The year 2008 saw the (second?) rebirth of the WILD CARDS series edited and co-written by George R.R. Martin. These are ‘mosaic’ novels — stories written by several authors and set in a shared universe. The first book, Wild Cards, appeared in 1987. Inside Straight (2008) is book 18. To make this 18th book a good entry point, Martin and his companions created something of a Wild Cards: the Next Generation to reboot the series.
What do you need to know about the back story of the Wild Cards? Not a lot really. In 1946 an alien virus hit earth. It killed ninety percent of those infected, disfigured nine percent and left a lucky one percent with superhuman powers. The unlucky nine percent are referred to as Jokers while the ones with interesting powers are the Aces and have influenced to course of history and politics considerably. By 2007, the year in which Inside Straight is set, some of them have attained fame and wealth. At the same time their less fortunate fellows are still very much discriminated against. Many of them live in poverty.
For some, 1946 is a long time ago; the world has grown used to the virus and the Aces it has created. Why, someone in Hollywood thinks they are fine material for a reality TV-show. Thus American Hero is born. It pits a number of, mostly, young Aces against each other in staged contests. The series is a hit and prime fodder for the entertainment press. Fights, sex, relationships and backstabbing predictably ensue. Not everybody is distracted by the TV-show however. Contestant and early discard Jonathan Hive develops an interest in events taking place in Egypt, where the assassination of an Arab Caliph has resulted in a severe outbreak of anti-Joker violence. He figures it is better to be a hero in real life than pretend to be one on television.
WILD CARDS is clearly the result of the young George Martin’s love for comics. Superhero comics aren’t as big of a cultural influence on my side of the Atlantic as they are in the United States, so that puts me at a bit of a disadvantage. Superheroes take some getting used to. Suspension of disbelief simply is not enough. You have to blindly accept the powers some of the Aces have, as some of it is complete nonsense. The Crusader for instance can create an impenetrable armour and a sword that will cut though any known substance. There is an Ace who can change himself into a swarm of wasps, an Ace who changes kinetic energy into bodyweight, and we even encounter a magic amulet. Once I got past that hurdle though, I found Inside Straight to be very entertaining reading. (I did suffer from one quite unwanted association, though. The abbreviation of American Hero — AH — is also the name of the largest supermarket chain here in the Netherlands. I tell you, this book conspires not to let me take it seriously!)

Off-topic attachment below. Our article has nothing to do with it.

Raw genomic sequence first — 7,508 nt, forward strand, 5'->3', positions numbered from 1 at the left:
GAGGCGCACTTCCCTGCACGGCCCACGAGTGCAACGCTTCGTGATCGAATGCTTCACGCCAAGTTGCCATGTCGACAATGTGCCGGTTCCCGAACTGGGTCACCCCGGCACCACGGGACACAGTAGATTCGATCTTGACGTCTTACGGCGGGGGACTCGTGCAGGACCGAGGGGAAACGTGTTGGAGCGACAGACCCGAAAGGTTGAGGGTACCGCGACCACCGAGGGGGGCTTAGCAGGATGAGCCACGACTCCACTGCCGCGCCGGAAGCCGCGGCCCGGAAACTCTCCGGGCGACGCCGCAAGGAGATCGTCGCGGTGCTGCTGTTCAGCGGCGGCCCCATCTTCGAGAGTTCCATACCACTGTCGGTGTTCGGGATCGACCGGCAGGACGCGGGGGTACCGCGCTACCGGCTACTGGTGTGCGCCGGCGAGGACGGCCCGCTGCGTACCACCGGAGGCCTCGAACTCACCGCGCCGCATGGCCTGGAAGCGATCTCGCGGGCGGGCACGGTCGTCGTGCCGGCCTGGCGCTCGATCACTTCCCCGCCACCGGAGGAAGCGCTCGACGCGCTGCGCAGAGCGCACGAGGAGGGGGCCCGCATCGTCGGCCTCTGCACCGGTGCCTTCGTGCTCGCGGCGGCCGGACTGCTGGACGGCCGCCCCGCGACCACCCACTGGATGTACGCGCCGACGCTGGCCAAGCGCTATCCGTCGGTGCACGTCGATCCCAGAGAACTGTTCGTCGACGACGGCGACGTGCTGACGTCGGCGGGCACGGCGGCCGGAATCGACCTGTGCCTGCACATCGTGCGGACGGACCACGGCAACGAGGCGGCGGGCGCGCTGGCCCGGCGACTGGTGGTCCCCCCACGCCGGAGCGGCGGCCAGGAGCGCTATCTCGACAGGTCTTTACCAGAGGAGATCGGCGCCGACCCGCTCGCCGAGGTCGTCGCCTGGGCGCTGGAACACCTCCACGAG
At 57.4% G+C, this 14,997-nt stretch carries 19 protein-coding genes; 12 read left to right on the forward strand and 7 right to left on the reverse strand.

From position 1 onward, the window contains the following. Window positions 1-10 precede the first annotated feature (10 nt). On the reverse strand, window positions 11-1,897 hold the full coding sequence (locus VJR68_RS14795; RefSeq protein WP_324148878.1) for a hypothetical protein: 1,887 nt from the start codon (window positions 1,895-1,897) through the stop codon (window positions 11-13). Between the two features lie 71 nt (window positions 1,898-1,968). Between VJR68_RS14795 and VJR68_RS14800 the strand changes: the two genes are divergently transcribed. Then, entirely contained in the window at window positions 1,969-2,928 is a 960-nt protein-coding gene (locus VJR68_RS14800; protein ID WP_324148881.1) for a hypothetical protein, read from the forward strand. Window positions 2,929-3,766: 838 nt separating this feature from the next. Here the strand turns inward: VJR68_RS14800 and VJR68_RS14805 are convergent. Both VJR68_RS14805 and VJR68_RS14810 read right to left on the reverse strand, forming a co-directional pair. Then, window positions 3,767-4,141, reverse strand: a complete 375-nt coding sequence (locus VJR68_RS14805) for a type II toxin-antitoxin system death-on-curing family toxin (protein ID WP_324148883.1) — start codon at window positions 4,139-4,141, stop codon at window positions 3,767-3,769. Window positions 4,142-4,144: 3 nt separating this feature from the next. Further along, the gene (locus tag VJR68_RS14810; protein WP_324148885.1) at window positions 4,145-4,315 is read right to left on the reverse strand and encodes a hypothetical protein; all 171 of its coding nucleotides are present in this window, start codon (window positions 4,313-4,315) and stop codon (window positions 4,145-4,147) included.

The advantage of a novel over a comic is that you get more information about what a character is feeling and thinking and Martin has collected a group of authors who flesh out these characters well. They have created quite a volatile mix in the American Heroes contestants. Some of them are angry, selfish, impulsive or plain stupid and it clearly shows in what they do to each other on the show. But, and I guess this is what makes them superheroes, when they really need to, they pull together and pull off the impossible. The plot is a bit lightweight and predictable, but I enjoyed it all the same.
What I really admire about Inside Straight is the editing. There are nine contributors to this volume: Daniel Abraham, Melinda M. Snodgrass, Carrie Vaughn, Michael Cassut, Caroline Spector, John Jos. Miller, George R.R. Martin, Ian Tregillis and S.L. Farrell. It must have been one hell of a job to make these people speak with one voice and take into account 17 books of back story. If you really make an effort you can see the differences in style, but I thought it was a pretty smooth ride.
Many of the Aces that fans of the series are familiar with play only a minor part in Inside Straight.
Readers who start reading WILD CARDS with book 18 will, of course, be missing some references to things that happened in earlier books, but it won’t stop them from understanding what’s going on. They’ll find Inside Straight to be a fast and fun read, and a very unusual project.